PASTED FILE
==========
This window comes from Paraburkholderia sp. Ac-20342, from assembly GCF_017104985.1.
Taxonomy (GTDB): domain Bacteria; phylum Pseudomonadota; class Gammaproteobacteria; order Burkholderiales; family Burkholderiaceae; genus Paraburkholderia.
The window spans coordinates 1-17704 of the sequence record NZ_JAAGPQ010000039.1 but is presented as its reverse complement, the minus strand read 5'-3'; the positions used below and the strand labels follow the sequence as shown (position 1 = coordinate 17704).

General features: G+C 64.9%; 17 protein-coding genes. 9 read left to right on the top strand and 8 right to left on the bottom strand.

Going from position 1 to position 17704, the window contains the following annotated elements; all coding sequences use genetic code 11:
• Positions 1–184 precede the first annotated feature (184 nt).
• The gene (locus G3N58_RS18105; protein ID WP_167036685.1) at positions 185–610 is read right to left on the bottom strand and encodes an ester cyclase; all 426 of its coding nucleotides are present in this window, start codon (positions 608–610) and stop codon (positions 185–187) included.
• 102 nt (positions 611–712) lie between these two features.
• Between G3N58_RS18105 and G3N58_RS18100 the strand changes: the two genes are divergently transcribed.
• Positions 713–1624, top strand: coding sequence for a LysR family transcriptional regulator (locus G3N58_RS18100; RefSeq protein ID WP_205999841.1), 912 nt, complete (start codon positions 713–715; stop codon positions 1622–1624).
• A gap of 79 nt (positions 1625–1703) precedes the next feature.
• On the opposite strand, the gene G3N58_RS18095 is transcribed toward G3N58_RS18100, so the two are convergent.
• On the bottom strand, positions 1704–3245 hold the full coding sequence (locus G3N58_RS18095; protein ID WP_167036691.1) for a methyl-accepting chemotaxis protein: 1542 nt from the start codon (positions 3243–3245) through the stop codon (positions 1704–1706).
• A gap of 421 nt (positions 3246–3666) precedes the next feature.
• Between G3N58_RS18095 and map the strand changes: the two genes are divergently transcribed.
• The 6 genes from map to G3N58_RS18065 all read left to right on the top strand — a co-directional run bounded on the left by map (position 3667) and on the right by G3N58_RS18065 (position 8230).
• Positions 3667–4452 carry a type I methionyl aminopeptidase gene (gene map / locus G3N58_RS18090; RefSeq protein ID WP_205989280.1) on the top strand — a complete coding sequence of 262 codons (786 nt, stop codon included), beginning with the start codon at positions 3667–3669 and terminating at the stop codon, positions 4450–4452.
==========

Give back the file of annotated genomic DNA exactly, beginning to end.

This window comes from Paraburkholderia sp. Ac-20342, from assembly GCF_017104985.1.
Taxonomy (GTDB): domain Bacteria; phylum Pseudomonadota; class Gammaproteobacteria; order Burkholderiales; family Burkholderiaceae; genus Paraburkholderia.
The window spans coordinates 1-17704 of the sequence record NZ_JAAGPQ010000039.1 but is presented as its reverse complement, the minus strand read 5'-3'; the positions used below and the strand labels follow the sequence as shown (position 1 = coordinate 17704).

General features: G+C 64.9%; 17 protein-coding genes. 9 read left to right on the top strand and 8 right to left on the bottom strand.

Going from position 1 to position 17704, the window contains the following annotated elements; all coding sequences use genetic code 11:
• Positions 1–184 precede the first annotated feature (184 nt).
• The gene (locus G3N58_RS18105; protein ID WP_167036685.1) at positions 185–610 is read right to left on the bottom strand and encodes an ester cyclase; all 426 of its coding nucleotides are present in this window, start codon (positions 608–610) and stop codon (positions 185–187) included.
• 102 nt (positions 611–712) lie between these two features.
• Between G3N58_RS18105 and G3N58_RS18100 the strand changes: the two genes are divergently transcribed.
• Positions 713–1624, top strand: coding sequence for a LysR family transcriptional regulator (locus G3N58_RS18100; RefSeq protein ID WP_205999841.1), 912 nt, complete (start codon positions 713–715; stop codon positions 1622–1624).
• A gap of 79 nt (positions 1625–1703) precedes the next feature.
• On the opposite strand, the gene G3N58_RS18095 is transcribed toward G3N58_RS18100, so the two are convergent.
• On the bottom strand, positions 1704–3245 hold the full coding sequence (locus G3N58_RS18095; protein ID WP_167036691.1) for a methyl-accepting chemotaxis protein: 1542 nt from the start codon (positions 3243–3245) through the stop codon (positions 1704–1706).
• A gap of 421 nt (positions 3246–3666) precedes the next feature.
• Between G3N58_RS18095 and map the strand changes: the two genes are divergently transcribed.
• The 6 genes from map to G3N58_RS18065 all read left to right on the top strand — a co-directional run bounded on the left by map (position 3667) and on the right by G3N58_RS18065 (position 8230).
• Positions 3667–4452 carry a type I methionyl aminopeptidase gene (gene map / locus G3N58_RS18090; RefSeq protein ID WP_205989280.1) on the top strand — a complete coding sequence of 262 codons (786 nt, stop codon included), beginning with the start codon at positions 3667–3669 and terminating at the stop codon, positions 4450–4452.